At the beginning of the 20th century, the breed lost some of its value when transport was overtaken by cars in the combination of emerging highways. Many important breeders gave away their horses to local farmers living in Quebrada (valleys). Thanks to this procedure, a breeder Gustavo de la Bord received a horse that became the modern and most important stud of the breed - the Sol de Oro (Viejo) stallion.

The most changes in the breed were brought by national land reforms introduced at the end of the 60s. Big farms were being closed and animals were dying. Thanks to the rising popularity of Peruano horses in the USA many horses were rescued, however, they were transported into the USA. This caused the breed to almost vanish from its motherland.

Thankfully, in the last 30 years, the breed’s popularity has been on the rise in Peru. The yearly national show in Lima is an important event in Peruvian culture. Paso Peruano breed is under the protection of the Peruvian government since 1992 and has been recognized as the cultural heritage of Peru by the National Institute of Culture (INC). These days, there are some laws that restrict the export of the breed.


Paso Peruano – physique and characteristics

The Paso Peruano breed is characterized by their short, yet well-built legs with hard hooves, deep chest with strong shoulders, strong high-set neck, and muscular hindquarters. These horses often have thick, wavy tails and manes.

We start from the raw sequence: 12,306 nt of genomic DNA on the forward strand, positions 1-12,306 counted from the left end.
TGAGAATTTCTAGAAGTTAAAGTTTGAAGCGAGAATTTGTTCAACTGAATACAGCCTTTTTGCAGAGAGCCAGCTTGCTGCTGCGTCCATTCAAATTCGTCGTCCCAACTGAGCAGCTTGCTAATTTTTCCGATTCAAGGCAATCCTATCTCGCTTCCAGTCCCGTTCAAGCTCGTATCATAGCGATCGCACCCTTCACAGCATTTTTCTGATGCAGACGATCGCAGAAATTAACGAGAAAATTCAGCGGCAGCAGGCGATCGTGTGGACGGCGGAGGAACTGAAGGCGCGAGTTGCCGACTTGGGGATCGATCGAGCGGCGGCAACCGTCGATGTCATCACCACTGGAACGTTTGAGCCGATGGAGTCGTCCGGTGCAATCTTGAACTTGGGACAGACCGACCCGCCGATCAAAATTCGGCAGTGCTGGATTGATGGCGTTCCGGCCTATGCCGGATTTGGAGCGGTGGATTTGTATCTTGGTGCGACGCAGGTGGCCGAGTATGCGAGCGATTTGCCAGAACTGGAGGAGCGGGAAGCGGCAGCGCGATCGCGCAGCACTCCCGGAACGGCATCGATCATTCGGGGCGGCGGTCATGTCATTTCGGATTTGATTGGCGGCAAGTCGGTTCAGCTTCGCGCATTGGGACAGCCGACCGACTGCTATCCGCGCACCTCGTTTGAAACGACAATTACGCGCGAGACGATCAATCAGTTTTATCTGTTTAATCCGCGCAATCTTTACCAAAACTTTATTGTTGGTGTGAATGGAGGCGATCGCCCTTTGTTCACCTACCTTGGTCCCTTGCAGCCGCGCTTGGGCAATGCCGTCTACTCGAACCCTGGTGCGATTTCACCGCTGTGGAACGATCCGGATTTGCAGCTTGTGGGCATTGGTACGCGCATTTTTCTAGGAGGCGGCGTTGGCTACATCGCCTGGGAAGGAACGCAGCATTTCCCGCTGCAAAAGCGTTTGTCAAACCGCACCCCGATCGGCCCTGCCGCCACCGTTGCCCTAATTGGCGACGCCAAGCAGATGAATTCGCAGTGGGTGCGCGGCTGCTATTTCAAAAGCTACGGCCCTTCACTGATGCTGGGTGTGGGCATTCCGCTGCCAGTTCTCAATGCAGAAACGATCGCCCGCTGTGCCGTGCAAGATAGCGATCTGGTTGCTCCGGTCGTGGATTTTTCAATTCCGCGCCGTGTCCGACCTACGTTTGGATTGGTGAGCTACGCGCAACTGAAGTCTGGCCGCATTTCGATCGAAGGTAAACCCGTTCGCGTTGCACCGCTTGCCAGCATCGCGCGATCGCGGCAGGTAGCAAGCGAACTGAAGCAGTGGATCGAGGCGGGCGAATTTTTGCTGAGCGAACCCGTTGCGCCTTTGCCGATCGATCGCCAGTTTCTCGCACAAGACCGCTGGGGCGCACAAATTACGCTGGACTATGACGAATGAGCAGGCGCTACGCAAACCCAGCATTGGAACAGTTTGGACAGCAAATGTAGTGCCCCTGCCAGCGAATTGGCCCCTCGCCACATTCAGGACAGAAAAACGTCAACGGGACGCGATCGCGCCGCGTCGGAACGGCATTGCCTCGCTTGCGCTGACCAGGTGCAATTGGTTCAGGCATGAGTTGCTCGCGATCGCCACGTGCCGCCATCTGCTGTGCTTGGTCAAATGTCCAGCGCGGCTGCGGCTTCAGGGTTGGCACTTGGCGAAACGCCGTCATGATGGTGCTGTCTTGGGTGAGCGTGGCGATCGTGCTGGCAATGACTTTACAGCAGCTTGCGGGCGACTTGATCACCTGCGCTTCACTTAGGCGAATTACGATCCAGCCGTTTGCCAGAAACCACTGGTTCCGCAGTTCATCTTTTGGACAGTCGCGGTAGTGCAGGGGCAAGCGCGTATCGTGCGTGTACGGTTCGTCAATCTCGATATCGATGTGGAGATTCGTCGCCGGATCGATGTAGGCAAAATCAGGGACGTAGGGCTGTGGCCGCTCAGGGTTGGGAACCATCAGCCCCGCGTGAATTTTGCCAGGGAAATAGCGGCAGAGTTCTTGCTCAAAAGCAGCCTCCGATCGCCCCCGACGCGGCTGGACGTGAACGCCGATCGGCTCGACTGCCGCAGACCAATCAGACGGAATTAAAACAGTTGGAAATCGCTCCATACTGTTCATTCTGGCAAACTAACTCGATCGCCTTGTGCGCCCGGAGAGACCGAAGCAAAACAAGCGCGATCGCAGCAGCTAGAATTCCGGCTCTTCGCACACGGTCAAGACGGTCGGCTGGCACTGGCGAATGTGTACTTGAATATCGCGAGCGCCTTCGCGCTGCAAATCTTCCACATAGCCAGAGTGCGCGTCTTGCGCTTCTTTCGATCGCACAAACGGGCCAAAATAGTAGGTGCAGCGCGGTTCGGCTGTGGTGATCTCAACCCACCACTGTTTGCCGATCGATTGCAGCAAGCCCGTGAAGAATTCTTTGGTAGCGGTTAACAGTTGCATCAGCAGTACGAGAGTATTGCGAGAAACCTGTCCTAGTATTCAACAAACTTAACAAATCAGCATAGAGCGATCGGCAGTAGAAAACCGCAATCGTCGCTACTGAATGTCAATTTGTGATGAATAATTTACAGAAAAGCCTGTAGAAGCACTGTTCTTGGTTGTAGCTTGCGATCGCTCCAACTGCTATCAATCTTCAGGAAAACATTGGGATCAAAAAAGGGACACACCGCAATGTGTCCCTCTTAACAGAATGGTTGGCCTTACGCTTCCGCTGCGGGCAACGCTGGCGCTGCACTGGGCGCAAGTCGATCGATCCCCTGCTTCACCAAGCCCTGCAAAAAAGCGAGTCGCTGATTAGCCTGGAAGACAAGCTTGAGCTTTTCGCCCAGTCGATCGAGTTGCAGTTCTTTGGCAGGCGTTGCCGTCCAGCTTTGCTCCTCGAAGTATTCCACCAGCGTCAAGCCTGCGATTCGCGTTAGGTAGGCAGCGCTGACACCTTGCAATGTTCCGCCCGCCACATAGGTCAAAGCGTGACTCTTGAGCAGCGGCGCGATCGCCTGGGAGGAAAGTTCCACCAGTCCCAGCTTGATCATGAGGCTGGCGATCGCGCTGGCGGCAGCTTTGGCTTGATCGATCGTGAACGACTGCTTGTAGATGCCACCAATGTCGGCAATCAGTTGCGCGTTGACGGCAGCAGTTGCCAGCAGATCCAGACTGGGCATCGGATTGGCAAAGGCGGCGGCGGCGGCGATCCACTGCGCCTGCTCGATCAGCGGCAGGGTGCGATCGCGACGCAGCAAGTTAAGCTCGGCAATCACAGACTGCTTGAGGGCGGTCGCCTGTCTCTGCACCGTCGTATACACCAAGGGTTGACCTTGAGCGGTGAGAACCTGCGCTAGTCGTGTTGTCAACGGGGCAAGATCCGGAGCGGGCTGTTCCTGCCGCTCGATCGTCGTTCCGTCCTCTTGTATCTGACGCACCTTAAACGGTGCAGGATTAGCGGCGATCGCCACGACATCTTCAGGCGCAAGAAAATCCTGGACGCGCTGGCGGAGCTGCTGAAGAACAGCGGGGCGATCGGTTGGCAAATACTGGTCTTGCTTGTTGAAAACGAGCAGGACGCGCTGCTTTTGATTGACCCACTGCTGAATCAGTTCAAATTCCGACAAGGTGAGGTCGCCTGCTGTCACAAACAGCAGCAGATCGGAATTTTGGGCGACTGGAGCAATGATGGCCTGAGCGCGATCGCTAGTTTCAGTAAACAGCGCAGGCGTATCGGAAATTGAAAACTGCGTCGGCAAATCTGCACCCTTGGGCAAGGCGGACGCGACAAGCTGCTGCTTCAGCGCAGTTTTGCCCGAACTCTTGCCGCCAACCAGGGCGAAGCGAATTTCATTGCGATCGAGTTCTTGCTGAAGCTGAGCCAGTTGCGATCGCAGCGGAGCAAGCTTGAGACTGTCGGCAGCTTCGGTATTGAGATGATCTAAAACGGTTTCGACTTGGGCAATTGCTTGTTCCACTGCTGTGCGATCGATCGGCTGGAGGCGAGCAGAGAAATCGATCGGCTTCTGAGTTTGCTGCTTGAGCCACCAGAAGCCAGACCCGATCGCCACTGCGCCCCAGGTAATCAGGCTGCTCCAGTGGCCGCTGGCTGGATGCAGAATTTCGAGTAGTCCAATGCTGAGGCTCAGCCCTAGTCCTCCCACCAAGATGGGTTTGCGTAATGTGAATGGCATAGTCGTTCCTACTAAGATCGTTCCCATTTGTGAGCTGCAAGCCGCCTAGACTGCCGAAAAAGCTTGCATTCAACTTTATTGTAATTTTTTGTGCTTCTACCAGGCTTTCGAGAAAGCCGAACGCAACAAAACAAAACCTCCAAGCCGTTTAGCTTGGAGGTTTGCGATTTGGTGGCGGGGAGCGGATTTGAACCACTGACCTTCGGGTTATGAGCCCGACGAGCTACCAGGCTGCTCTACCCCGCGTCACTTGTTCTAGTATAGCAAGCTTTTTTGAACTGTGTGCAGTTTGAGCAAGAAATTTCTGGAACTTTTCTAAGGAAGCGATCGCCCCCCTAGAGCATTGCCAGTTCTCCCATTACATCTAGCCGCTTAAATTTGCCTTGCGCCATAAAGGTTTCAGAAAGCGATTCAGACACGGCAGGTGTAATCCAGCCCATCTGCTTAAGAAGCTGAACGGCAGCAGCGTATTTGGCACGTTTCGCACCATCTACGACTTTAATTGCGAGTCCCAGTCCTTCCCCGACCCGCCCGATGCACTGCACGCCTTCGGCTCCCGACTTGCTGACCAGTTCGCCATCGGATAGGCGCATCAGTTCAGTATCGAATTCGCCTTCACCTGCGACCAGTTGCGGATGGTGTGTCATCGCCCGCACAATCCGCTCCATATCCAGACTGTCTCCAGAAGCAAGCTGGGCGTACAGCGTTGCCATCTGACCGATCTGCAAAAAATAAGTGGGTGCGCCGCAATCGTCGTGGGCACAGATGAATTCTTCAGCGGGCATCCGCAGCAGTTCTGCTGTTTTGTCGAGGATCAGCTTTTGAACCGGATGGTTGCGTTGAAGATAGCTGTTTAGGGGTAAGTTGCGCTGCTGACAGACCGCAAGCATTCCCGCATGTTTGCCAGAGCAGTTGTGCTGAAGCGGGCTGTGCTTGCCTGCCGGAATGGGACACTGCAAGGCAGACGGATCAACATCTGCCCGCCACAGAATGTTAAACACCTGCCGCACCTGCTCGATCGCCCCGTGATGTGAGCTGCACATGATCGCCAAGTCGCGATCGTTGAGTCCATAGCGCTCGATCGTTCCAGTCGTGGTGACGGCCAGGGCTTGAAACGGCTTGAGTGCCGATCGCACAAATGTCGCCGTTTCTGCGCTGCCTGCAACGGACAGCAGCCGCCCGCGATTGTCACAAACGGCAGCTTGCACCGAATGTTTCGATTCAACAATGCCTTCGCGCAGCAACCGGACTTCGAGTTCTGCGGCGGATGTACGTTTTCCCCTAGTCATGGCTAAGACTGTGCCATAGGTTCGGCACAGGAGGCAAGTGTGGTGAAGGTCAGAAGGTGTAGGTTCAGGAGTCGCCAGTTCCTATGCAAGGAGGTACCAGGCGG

What’s interesting, moving in trot (genetically determined) is seen as an unwanted trait in this breed. The characteristic gait of this breed is Paso Llano, a variety of tölt during which the horse moves its front legs to the side. These horses are trained over a wooden path - the so-called fino-strip - to hear the beat of hooves, which is an amazing help to the rider in controlling the horse.

Height: 142-155 cm

Coats: almost all colors – most desirable are bay and chestnut.

Paso Peruano – roles

These horses, similarly to Paso Fino, are resilient and move effortlessly, which allows them to cover big distances at a comfortable for the horse and rider flying pace. What’s interesting, the canter of this breed is not comfortable for the rider.

Peruano Paso horses are known around the world for their good temperament and comfortable gait. Around 25 thousand horses in the whole world are used for recreational riding, trail rides, horse shows, and parades, as well as endurance rides.


Paso Peruano - price

The Paso Peruano price varies from 25 to 40 thousand zlotys. The price depends on the horse’s age, pedigree, and level of training.


Breeds Paso Fino and Paso Peruano, even though they are different, have common ancestors that gave them their elegance and strength. Both breeds are very versatile. Their light but sure steps, and fluid movement make them perfect horses for long rides over difficult terrain. At the same time, their small size and gentle temperament make them ideal family horses and loving companions to spend free time with. What’s interesting, their unique gait made them a popular breed among riders with back problems.

It is not shocking then that both of these breeds are gaining popularity in Europe. Especially since these horses easily acclimatize to the European climate and can be kept in open stalls even during winter. However, it is worth remembering that just like other breeds from the south, these horses need a covered, dry and draught-free shelter, as well as adequate feed.